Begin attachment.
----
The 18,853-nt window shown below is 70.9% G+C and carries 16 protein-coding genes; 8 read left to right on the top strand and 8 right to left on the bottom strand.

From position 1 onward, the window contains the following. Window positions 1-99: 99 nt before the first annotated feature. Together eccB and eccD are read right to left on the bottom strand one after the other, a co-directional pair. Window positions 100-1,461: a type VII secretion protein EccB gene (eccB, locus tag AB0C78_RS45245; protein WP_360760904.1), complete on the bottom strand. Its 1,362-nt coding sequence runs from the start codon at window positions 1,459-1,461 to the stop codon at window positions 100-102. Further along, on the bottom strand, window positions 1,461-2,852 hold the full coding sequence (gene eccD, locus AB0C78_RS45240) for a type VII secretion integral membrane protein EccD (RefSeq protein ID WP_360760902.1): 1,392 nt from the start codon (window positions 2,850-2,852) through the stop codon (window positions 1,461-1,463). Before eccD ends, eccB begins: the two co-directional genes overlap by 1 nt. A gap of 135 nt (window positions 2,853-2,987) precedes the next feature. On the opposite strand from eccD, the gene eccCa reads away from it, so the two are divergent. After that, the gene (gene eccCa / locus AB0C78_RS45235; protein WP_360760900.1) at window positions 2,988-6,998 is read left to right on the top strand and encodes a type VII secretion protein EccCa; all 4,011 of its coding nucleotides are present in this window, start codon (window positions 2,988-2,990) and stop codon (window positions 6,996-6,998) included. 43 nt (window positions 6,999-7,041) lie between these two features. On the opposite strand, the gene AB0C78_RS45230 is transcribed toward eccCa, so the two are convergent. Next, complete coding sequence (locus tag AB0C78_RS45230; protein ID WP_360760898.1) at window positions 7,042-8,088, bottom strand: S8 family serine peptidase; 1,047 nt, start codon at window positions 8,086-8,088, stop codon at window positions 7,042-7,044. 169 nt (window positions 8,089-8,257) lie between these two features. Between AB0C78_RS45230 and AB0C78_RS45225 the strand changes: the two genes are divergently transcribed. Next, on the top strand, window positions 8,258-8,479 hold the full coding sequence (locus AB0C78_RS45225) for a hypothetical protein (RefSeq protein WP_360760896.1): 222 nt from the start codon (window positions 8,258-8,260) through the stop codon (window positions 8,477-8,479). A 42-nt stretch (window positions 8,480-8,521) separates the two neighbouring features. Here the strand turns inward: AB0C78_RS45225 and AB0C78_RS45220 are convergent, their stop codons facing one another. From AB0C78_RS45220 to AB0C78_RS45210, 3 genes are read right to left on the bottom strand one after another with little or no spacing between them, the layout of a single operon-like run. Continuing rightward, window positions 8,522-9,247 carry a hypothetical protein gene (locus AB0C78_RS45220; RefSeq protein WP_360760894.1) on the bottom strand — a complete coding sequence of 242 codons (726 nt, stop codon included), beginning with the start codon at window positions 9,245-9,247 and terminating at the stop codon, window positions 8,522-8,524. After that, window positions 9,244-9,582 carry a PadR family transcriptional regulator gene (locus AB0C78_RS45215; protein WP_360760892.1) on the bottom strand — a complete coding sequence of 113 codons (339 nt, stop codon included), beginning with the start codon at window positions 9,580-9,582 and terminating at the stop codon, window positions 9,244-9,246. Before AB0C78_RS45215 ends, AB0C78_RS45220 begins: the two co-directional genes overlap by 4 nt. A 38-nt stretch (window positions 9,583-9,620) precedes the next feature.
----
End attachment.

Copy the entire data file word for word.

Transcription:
The 18,853-nt window shown below is 70.9% G+C and carries 16 protein-coding genes; 8 read left to right on the top strand and 8 right to left on the bottom strand.

From position 1 onward, the window contains the following. Window positions 1-99: 99 nt before the first annotated feature. Together eccB and eccD are read right to left on the bottom strand one after the other, a co-directional pair. Window positions 100-1,461: a type VII secretion protein EccB gene (eccB, locus tag AB0C78_RS45245; protein WP_360760904.1), complete on the bottom strand. Its 1,362-nt coding sequence runs from the start codon at window positions 1,459-1,461 to the stop codon at window positions 100-102. Further along, on the bottom strand, window positions 1,461-2,852 hold the full coding sequence (gene eccD, locus AB0C78_RS45240) for a type VII secretion integral membrane protein EccD (RefSeq protein ID WP_360760902.1): 1,392 nt from the start codon (window positions 2,850-2,852) through the stop codon (window positions 1,461-1,463). Before eccD ends, eccB begins: the two co-directional genes overlap by 1 nt. A gap of 135 nt (window positions 2,853-2,987) precedes the next feature. On the opposite strand from eccD, the gene eccCa reads away from it, so the two are divergent. After that, the gene (gene eccCa / locus AB0C78_RS45235; protein WP_360760900.1) at window positions 2,988-6,998 is read left to right on the top strand and encodes a type VII secretion protein EccCa; all 4,011 of its coding nucleotides are present in this window, start codon (window positions 2,988-2,990) and stop codon (window positions 6,996-6,998) included. 43 nt (window positions 6,999-7,041) lie between these two features. On the opposite strand, the gene AB0C78_RS45230 is transcribed toward eccCa, so the two are convergent. Next, complete coding sequence (locus tag AB0C78_RS45230; protein ID WP_360760898.1) at window positions 7,042-8,088, bottom strand: S8 family serine peptidase; 1,047 nt, start codon at window positions 8,086-8,088, stop codon at window positions 7,042-7,044. 169 nt (window positions 8,089-8,257) lie between these two features. Between AB0C78_RS45230 and AB0C78_RS45225 the strand changes: the two genes are divergently transcribed. Next, on the top strand, window positions 8,258-8,479 hold the full coding sequence (locus AB0C78_RS45225) for a hypothetical protein (RefSeq protein WP_360760896.1): 222 nt from the start codon (window positions 8,258-8,260) through the stop codon (window positions 8,477-8,479). A 42-nt stretch (window positions 8,480-8,521) separates the two neighbouring features. Here the strand turns inward: AB0C78_RS45225 and AB0C78_RS45220 are convergent, their stop codons facing one another. From AB0C78_RS45220 to AB0C78_RS45210, 3 genes are read right to left on the bottom strand one after another with little or no spacing between them, the layout of a single operon-like run. Continuing rightward, window positions 8,522-9,247 carry a hypothetical protein gene (locus AB0C78_RS45220; RefSeq protein WP_360760894.1) on the bottom strand — a complete coding sequence of 242 codons (726 nt, stop codon included), beginning with the start codon at window positions 9,245-9,247 and terminating at the stop codon, window positions 8,522-8,524. After that, window positions 9,244-9,582 carry a PadR family transcriptional regulator gene (locus AB0C78_RS45215; protein WP_360760892.1) on the bottom strand — a complete coding sequence of 113 codons (339 nt, stop codon included), beginning with the start codon at window positions 9,580-9,582 and terminating at the stop codon, window positions 9,244-9,246. Before AB0C78_RS45215 ends, AB0C78_RS45220 begins: the two co-directional genes overlap by 4 nt. A 38-nt stretch (window positions 9,583-9,620) precedes the next feature.